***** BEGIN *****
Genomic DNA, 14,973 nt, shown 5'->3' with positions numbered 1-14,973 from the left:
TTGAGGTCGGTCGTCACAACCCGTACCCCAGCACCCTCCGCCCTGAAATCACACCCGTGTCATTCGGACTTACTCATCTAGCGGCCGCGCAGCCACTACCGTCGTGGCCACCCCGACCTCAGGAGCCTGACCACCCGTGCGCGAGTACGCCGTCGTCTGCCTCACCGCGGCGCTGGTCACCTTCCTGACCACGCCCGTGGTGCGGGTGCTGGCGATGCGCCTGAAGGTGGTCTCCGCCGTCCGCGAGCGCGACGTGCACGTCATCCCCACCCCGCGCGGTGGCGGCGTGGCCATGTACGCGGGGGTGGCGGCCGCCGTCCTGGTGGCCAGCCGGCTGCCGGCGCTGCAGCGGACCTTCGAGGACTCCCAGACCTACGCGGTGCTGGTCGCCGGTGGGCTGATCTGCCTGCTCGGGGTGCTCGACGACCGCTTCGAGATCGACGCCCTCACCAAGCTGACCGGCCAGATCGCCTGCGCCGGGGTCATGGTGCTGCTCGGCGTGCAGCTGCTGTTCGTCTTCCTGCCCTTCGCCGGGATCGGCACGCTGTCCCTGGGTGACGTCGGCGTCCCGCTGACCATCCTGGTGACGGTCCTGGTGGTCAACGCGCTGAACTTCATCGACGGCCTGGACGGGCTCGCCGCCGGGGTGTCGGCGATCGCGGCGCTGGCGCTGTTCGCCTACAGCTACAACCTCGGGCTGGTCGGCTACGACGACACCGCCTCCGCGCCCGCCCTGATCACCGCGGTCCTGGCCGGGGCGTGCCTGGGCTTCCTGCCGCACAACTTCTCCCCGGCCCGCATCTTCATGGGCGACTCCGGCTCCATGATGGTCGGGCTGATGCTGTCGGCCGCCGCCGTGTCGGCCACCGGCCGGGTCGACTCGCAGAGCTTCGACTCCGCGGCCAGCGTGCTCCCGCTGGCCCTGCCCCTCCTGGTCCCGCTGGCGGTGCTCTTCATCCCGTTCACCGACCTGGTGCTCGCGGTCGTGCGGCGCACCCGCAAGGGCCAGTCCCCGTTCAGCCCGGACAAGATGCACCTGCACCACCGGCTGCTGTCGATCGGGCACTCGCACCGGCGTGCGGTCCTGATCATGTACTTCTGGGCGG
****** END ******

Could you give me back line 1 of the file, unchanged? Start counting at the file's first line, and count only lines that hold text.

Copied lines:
Genomic DNA, 14,973 nt, shown 5'->3' with positions numbered 1-14,973 from the left: